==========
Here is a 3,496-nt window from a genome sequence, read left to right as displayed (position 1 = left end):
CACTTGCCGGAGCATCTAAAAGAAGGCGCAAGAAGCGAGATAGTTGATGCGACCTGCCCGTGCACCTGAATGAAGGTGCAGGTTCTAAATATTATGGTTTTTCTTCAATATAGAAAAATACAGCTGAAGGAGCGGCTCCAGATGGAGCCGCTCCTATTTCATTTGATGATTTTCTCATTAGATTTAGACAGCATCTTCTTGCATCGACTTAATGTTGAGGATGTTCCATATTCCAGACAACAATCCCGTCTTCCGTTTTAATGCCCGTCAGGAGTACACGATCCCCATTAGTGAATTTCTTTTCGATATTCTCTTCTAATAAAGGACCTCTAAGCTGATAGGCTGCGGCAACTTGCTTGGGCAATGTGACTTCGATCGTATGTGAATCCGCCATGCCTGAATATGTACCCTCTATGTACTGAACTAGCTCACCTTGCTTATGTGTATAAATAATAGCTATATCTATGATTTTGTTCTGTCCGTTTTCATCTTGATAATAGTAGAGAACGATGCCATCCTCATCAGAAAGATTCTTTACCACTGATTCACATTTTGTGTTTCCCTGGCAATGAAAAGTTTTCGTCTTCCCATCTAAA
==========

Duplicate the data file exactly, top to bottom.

Here is a 3,496-nt window from a genome sequence, read left to right as displayed (position 1 = left end):
CACTTGCCGGAGCATCTAAAAGAAGGCGCAAGAAGCGAGATAGTTGATGCGACCTGCCCGTGCACCTGAATGAAGGTGCAGGTTCTAAATATTATGGTTTTTCTTCAATATAGAAAAATACAGCTGAAGGAGCGGCTCCAGATGGAGCCGCTCCTATTTCATTTGATGATTTTCTCATTAGATTTAGACAGCATCTTCTTGCATCGACTTAATGTTGAGGATGTTCCATATTCCAGACAACAATCCCGTCTTCCGTTTTAATGCCCGTCAGGAGTACACGATCCCCATTAGTGAATTTCTTTTCGATATTCTCTTCTAATAAAGGACCTCTAAGCTGATAGGCTGCGGCAACTTGCTTGGGCAATGTGACTTCGATCGTATGTGAATCCGCCATGCCTGAATATGTACCCTCTATGTACTGAACTAGCTCACCTTGCTTATGTGTATAAATAATAGCTATATCTATGATTTTGTTCTGTCCGTTTTCATCTTGATAATAGTAGAGAACGATGCCATCCTCATCAGAAAGATTCTTTACCACTGATTCACATTTTGTGTTTCCCTGGCAATGAAAAGTTTTCGTCTTCCCATCTAAA